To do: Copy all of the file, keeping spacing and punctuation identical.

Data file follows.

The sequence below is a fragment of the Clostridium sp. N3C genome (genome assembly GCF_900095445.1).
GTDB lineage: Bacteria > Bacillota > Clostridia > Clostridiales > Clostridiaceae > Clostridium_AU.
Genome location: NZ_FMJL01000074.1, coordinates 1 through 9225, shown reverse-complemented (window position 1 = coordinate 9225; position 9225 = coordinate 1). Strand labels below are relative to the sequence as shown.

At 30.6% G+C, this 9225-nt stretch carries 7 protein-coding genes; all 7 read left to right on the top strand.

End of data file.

The sequence below is a fragment of the Clostridium sp. N3C genome (genome assembly GCF_900095445.1).
GTDB lineage: Bacteria > Bacillota > Clostridia > Clostridiales > Clostridiaceae > Clostridium_AU.
Genome location: NZ_FMJL01000074.1, coordinates 1 through 9225, shown reverse-complemented (window position 1 = coordinate 9225; position 9225 = coordinate 1). Strand labels below are relative to the sequence as shown.

At 30.6% G+C, this 9225-nt stretch carries 7 protein-coding genes; all 7 read left to right on the top strand.